Scottish Out-of-Hospital Cardiac Arrest data linkage project: initial results

This report presents the initial results of the Scottish Out-of-Hospital Cardiac Arrest data linkage project (OHCA data linkage project).

Data linkage process

Permissions process

This project was dependent on securing a number of permissions before data could be shared and linked. The three stages of permissions were:

1. Approval from the Scottish Government's Analytical Leadership Group

The Scottish Government has provided funding for 60 Scottish Government/public sector linkage projects to be supported through SILC ( Scottish Informatics and Linkage Collaboration). In order to be selected as one of the 60 projects by the Analytical Leadership Group, the project had to meet a number of criteria including:

  • providing a proportionate balance between privacy, mitigating the risk of identification, and realising the public benefits
  • demonstrating public benefit and the ethical and secure use of data
  • demonstrating the data is processed lawfully
  • demonstrating alignment with Scottish Government priorities
  • feasibility (ie the project is likely to succeed)
  • outlining appropriate methodology
  • demonstrating how the project addresses the Guiding Principles for Data Linkage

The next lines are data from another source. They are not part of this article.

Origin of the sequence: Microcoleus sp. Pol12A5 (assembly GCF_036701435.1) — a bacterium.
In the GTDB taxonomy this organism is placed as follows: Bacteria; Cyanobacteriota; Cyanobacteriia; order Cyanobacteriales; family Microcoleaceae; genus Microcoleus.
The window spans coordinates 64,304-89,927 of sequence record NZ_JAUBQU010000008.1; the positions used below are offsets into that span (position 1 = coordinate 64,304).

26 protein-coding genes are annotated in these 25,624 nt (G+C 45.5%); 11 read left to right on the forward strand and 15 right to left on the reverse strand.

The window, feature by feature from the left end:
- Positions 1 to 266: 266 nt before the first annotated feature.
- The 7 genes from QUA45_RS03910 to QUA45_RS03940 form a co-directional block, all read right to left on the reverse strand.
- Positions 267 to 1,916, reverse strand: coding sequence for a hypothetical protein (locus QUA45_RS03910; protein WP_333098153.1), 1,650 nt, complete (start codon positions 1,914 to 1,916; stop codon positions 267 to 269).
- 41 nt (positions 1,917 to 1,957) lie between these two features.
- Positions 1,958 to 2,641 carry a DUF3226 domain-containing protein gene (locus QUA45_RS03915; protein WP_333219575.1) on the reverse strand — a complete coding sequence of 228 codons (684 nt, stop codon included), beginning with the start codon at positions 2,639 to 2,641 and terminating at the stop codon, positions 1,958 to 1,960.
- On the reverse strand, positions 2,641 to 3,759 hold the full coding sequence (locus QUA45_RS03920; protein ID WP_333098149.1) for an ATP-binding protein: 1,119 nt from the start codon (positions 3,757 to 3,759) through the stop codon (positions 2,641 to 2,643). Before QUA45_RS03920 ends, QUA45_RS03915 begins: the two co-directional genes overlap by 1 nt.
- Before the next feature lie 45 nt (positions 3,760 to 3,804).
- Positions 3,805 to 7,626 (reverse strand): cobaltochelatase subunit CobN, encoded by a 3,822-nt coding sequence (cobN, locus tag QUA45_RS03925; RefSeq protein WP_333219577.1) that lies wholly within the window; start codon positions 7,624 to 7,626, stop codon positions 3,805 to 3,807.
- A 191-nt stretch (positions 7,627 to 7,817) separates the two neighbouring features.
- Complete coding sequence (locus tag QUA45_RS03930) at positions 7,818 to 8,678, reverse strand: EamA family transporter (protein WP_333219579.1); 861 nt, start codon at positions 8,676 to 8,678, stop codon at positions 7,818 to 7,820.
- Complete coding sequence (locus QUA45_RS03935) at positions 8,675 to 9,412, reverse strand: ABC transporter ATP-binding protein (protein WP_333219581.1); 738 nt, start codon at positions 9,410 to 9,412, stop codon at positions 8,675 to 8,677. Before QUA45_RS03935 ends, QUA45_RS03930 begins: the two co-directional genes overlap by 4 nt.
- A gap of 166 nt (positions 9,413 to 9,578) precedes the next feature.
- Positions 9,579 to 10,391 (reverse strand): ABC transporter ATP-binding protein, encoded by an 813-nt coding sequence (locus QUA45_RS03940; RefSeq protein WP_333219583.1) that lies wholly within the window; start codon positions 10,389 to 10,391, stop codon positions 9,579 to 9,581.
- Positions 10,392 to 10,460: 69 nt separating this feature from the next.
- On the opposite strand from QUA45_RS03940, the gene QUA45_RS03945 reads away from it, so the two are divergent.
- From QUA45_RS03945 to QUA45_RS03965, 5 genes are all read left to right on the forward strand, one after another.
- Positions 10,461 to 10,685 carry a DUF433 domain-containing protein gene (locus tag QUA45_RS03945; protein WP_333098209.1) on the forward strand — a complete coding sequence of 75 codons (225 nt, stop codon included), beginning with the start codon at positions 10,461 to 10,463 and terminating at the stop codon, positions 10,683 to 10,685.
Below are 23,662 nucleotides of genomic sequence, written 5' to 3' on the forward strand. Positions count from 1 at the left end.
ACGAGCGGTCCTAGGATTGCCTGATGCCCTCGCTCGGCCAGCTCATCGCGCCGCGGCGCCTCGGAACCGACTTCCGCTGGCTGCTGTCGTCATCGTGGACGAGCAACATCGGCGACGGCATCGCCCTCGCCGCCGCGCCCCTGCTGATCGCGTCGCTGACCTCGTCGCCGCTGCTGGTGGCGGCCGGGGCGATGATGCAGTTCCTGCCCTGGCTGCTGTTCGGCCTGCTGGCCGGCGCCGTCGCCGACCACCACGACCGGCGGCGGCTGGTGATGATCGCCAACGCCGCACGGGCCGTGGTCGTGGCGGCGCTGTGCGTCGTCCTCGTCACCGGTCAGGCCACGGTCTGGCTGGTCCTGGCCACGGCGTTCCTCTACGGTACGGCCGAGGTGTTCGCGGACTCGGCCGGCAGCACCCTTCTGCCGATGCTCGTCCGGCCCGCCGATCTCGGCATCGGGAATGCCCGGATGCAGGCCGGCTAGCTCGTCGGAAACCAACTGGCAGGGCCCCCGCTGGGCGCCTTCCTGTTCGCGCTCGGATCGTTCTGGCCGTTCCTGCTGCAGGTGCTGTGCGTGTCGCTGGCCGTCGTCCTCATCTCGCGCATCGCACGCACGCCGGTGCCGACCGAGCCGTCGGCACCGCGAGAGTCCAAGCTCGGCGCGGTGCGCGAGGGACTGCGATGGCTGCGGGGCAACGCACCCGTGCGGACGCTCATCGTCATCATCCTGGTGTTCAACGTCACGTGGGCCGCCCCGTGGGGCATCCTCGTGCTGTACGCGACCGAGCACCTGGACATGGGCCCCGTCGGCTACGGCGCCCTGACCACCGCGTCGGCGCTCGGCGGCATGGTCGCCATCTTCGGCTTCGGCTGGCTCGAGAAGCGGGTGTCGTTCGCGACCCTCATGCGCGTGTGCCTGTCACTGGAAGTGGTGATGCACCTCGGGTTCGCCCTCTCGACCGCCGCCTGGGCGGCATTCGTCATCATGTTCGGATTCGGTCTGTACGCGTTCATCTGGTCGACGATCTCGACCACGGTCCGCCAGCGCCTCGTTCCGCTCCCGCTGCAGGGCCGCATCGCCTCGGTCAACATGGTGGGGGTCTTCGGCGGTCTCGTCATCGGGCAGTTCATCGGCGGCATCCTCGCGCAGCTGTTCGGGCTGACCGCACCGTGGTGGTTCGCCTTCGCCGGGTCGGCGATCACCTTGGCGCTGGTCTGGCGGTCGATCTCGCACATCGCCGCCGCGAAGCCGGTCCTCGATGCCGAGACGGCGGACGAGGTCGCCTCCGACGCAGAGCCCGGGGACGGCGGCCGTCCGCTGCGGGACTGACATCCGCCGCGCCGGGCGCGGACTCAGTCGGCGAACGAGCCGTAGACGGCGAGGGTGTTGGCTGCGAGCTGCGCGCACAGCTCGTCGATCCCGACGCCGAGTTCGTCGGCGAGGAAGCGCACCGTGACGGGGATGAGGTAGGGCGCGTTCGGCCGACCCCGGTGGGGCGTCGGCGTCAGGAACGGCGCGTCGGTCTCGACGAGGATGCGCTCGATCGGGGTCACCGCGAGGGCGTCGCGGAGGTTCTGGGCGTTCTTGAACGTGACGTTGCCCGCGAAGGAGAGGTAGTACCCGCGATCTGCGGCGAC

• identifying potential for significant impact on Scottish Government policy

Further information about Scottish Government Funded Data Linkage projects can be found here:

The OHCA Data Linkage Project secured this permission in August 2015.

2. Approval from the Scottish Intensive Care Society Audit Group ( SICSAG)

The Scottish Intensive Care Society Audit Group ( SICSAG) authorises (in conjunction with the Public Benefit & Privacy Panel for Health and Social Care ( PBPP) for national data requests) the use of intensive care and high dependency care data which is collected from Scottish health boards.

Further information about SICSAG is available here:

The OHCA Data Linkage Project secured this permission in April 2016.

3. Public Benefit and Privacy Panel for Health & Social Care

The PBPP is a governance structure of NHS Scotland, exercising delegated decision-making on behalf of NHS Scotland Chief Executive Officers and the Registrar General. The panel assesses the public benefit, privacy, confidentiality, and information governance in relation to NHS Scotland or National Records of Scotland originated data.

Further information about the PBPP can be found here:

The OHCA Data Linkage Project secured this permission in May 2016.

Data sources

This first report of findings from the OHCA Data Linkage project relates to data from 2011-2014/15. Figure 13 and Table 4 provide information about the data sources included in the linked dataset:

Fig 13: A schematic overview of the linkage process and data sources

Fig 13: A schematic overview of the linkage process and data sources

Table 4: Data sources


Time period




Scottish Ambulance Service/Unscheduled Care Datamart, NHS National Services Scotland



Unscheduled Care Datamart, National Services Scotland

Hospital inpatient data


Unscheduled Care Datamart, National Services Scotland

Intensive care


Scottish Intensive Care Society Audit Group

High dependency


Scottish Intensive Care Society Audit Group

Scottish patients at risk of readmission


National Services Scotland



National Records of Scotland

Scottish Index of Multiple Deprivation


Scottish Government

Data linkage process

Figure 14 gives a schematic overview of the data linkage process.